...and that the deity was acting the part of general on their behalf better than himself, by putting it into the mind of Darius to move his forces from the spacious plain and shut them up in a narrow place, where there was suffficient room for themselves to deepen their phalanx by marching from front to rear, but where their vast multitude would be useless to the enemy in the battle.
Arrian Major Battles of Alexander's Asian Campaigns

Fighting

Parmenio was in charge of the those of Alexander's troops deployed to the sea side of the battle line. He was enjoined not to let the Persians get around them, but to bend back, if necessary, and stick to the sea.
First, upon the right wing near the mountain he placed his infantry guard and the shield-bearers, under the command of Nicanor, son of Parmenio; next to these the regiment of Coenus, and close to them that of Perdiccas. These troops were posted as far as the middle of the heavy-armed infantry to one beginning from the right. On the left wing first stood the regiment of Amyntas, then that of Ptolemy, and close to this that of Meleager. The infantry on the left had been placed under the command of Craterus; but Parmenio held the chief direction of the whole left wing. This general had been ordered not to abandon the sea, so that they might not be surrounded by the foreigners, who were likely to outflank them on all sides by their superior numbers.
Arrian Major Battles of Alexander's Asian Campaigns
Alexander stretched his troops parallel to the Persian forces:
Fortune was not kinder to Alexander in the choice of the ground, than he was careful to improve it to his advantage. For being much inferior in numbers, so far from allowing himself to be outflanked, he stretched his right wing much further out than the left wing of his enemies, and fighting there himself in the very foremost ranks, put the barbarians to flight.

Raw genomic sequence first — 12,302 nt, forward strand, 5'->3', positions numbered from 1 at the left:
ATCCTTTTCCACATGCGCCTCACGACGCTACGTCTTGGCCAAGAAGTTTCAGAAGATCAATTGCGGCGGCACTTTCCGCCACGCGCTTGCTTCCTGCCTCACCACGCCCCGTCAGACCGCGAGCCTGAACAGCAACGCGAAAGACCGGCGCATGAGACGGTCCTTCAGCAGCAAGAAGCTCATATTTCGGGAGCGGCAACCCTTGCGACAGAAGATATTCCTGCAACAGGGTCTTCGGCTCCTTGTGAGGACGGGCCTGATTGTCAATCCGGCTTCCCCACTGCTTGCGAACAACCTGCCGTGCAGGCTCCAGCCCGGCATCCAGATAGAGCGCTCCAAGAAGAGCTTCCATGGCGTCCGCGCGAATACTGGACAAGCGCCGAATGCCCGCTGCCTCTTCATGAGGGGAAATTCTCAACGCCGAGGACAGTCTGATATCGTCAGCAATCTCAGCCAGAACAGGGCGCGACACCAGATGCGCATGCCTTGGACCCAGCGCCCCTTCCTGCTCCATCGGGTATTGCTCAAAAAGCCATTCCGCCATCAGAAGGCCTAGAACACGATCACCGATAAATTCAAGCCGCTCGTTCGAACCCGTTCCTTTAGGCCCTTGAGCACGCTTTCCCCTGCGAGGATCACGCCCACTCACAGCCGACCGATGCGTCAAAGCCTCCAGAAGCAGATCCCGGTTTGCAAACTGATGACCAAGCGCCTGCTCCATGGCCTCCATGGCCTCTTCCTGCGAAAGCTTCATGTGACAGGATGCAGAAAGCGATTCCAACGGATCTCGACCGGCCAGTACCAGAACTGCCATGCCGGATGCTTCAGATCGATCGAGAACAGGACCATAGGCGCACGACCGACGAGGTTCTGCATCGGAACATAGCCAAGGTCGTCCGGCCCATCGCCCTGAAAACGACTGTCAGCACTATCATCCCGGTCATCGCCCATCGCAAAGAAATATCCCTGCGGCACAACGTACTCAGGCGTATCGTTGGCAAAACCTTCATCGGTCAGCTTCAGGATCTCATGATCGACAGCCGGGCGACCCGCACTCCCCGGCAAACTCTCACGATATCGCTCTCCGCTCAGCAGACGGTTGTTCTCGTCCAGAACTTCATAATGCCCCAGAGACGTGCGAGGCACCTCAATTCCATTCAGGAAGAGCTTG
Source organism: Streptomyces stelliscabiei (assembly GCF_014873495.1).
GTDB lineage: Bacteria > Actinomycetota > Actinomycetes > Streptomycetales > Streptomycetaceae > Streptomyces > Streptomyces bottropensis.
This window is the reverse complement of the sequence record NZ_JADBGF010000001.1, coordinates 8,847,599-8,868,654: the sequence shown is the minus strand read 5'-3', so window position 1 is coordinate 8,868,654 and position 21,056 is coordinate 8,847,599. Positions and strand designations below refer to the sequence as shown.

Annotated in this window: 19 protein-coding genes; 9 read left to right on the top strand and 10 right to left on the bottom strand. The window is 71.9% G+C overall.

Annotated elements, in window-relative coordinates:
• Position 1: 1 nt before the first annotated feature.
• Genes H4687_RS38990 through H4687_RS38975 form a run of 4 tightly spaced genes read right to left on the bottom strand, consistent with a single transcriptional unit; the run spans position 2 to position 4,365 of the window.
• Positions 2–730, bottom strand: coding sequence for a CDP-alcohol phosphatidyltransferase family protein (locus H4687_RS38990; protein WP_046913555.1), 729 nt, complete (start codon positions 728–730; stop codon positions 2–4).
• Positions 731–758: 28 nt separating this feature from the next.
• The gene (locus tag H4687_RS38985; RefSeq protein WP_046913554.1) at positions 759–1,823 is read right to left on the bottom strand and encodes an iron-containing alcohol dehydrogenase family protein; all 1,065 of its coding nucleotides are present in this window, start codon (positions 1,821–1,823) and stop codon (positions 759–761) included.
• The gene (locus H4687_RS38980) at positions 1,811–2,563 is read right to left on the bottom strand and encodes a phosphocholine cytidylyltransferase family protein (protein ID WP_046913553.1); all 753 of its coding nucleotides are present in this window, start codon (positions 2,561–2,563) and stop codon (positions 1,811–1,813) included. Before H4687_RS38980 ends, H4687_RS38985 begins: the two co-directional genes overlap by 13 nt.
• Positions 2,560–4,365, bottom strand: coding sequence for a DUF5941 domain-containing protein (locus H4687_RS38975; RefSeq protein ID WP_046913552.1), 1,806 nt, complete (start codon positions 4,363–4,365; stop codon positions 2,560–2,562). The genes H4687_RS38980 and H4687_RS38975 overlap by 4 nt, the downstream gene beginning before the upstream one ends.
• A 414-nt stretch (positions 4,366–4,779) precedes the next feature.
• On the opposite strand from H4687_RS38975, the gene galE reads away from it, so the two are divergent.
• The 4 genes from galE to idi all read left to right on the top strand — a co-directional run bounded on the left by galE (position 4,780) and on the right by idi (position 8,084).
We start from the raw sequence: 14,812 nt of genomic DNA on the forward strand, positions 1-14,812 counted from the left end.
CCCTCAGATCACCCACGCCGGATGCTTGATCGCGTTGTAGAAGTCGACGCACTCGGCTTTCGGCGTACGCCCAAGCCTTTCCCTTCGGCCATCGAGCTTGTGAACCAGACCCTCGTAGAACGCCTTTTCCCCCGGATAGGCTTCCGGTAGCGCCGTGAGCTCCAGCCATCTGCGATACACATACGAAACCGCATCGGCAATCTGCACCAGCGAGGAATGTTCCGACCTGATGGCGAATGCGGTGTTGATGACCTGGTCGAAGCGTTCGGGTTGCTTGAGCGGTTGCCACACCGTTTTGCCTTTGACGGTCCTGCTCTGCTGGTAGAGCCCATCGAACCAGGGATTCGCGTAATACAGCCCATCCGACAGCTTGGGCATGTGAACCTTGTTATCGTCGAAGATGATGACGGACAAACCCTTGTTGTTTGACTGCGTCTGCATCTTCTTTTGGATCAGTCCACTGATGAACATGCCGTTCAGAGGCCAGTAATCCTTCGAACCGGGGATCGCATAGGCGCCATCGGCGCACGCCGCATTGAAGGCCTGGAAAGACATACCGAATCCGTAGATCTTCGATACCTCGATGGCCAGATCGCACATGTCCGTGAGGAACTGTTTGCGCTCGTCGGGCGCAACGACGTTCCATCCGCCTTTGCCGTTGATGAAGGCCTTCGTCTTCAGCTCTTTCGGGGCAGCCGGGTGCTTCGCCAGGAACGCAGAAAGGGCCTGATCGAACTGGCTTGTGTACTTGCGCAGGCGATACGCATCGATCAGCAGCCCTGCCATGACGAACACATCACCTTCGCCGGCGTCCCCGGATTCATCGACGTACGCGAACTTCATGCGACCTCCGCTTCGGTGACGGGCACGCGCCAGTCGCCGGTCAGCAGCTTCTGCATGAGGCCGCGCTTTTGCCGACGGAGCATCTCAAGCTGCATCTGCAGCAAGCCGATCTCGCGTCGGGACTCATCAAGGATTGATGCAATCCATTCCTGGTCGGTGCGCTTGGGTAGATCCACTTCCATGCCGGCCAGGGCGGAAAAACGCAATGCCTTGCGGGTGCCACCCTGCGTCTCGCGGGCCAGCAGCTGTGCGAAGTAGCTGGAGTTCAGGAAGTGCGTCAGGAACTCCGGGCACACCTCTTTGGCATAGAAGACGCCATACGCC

Plutarch Life of Alexander
Alexander's Companion Cavalry headed across the river where they faced the Greek mercenary forces, veterans and some of the best of the Persian army. The mercenaries saw an opening in Alexander's line and rushed in. Alexander moved to gain the Persian's flank. This meant the mercenaries needed to fight in two places at once, which they couldn't do, and so the battle tide soon turned. When Alexander spotted the royal chariot, his men raced towards it. The Persian king fled, followed by others. The Macedonians tried, but were unable to overtake the Persian king.

Aftermath

At Issus, Alexander's men rewarded themselves richly with Persian loot. Darius' women at Issus were frightened. At best they could expect to become the concubine of a high status Greek. Alexander reassured them. He told them not only was Darius still alive, but they would be kept safe and honored. Alexander kept his word and has been honored for this treatment of the women in Darius' family.

Next - Significance

Sources

"Upset at Issus," by Harry J. Maihafer. Military History Magazine Oct. 2000.
Jona Lendering - Alexander the Great: Battle at the Issus
"Alexander's Sacrifice dis praesidibus loci before the Battle of Issus," by J. D. Bing. Journal of Hellenic Studies, Vol. 111, (1991), pp. 161-165.

For more on Alexander's general battle tactics, see:
"The Generalship of Alexander," by A. R. Burn. Greece & Rome (Oct., 1965), pp. 140-154.

There were other Battles at Issus:
(194 A.D.) Roman Emperor Septimius Severus vs Pescennius Niger.
(622 A.D.) Eastern Roman Emperor Heraclius vs the Sassanid Empire.

The famous mosaic of Alexander the Great, from the House of the Faun, may depict the Battle of Issus.

For Parmenio and others in Alexander's life, see People in Alexander's Life.